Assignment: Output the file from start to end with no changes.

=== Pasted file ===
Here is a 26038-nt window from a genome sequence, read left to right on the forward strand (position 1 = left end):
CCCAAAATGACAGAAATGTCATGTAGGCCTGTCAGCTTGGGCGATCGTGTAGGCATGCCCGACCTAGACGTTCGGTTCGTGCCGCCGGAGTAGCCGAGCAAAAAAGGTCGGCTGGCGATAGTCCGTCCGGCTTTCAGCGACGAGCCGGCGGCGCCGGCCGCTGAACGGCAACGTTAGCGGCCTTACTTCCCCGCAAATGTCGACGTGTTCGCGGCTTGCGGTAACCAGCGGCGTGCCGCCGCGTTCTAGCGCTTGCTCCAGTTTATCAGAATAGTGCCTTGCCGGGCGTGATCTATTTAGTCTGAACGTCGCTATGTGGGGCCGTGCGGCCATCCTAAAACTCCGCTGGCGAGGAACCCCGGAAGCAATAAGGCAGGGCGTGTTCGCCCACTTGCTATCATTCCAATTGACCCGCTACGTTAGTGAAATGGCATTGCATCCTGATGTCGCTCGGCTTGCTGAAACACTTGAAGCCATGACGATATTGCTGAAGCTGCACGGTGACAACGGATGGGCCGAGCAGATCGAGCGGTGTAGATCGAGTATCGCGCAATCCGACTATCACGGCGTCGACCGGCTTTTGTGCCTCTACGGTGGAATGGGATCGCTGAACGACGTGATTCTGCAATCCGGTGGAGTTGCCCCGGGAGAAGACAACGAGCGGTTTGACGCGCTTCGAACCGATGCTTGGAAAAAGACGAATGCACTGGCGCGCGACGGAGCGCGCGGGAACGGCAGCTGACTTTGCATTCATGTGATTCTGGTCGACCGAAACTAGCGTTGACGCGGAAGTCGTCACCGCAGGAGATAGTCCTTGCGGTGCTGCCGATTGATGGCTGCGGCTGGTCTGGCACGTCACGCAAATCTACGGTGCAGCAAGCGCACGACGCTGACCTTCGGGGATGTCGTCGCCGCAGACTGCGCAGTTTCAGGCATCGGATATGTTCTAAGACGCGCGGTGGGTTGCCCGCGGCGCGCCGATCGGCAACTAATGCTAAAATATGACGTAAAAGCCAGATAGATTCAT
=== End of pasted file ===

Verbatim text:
Here is a 26038-nt window from a genome sequence, read left to right on the forward strand (position 1 = left end):
CCCAAAATGACAGAAATGTCATGTAGGCCTGTCAGCTTGGGCGATCGTGTAGGCATGCCCGACCTAGACGTTCGGTTCGTGCCGCCGGAGTAGCCGAGCAAAAAAGGTCGGCTGGCGATAGTCCGTCCGGCTTTCAGCGACGAGCCGGCGGCGCCGGCCGCTGAACGGCAACGTTAGCGGCCTTACTTCCCCGCAAATGTCGACGTGTTCGCGGCTTGCGGTAACCAGCGGCGTGCCGCCGCGTTCTAGCGCTTGCTCCAGTTTATCAGAATAGTGCCTTGCCGGGCGTGATCTATTTAGTCTGAACGTCGCTATGTGGGGCCGTGCGGCCATCCTAAAACTCCGCTGGCGAGGAACCCCGGAAGCAATAAGGCAGGGCGTGTTCGCCCACTTGCTATCATTCCAATTGACCCGCTACGTTAGTGAAATGGCATTGCATCCTGATGTCGCTCGGCTTGCTGAAACACTTGAAGCCATGACGATATTGCTGAAGCTGCACGGTGACAACGGATGGGCCGAGCAGATCGAGCGGTGTAGATCGAGTATCGCGCAATCCGACTATCACGGCGTCGACCGGCTTTTGTGCCTCTACGGTGGAATGGGATCGCTGAACGACGTGATTCTGCAATCCGGTGGAGTTGCCCCGGGAGAAGACAACGAGCGGTTTGACGCGCTTCGAACCGATGCTTGGAAAAAGACGAATGCACTGGCGCGCGACGGAGCGCGCGGGAACGGCAGCTGACTTTGCATTCATGTGATTCTGGTCGACCGAAACTAGCGTTGACGCGGAAGTCGTCACCGCAGGAGATAGTCCTTGCGGTGCTGCCGATTGATGGCTGCGGCTGGTCTGGCACGTCACGCAAATCTACGGTGCAGCAAGCGCACGACGCTGACCTTCGGGGATGTCGTCGCCGCAGACTGCGCAGTTTCAGGCATCGGATATGTTCTAAGACGCGCGGTGGGTTGCCCGCGGCGCGCCGATCGGCAACTAATGCTAAAATATGACGTAAAAGCCAGATAGATTCAT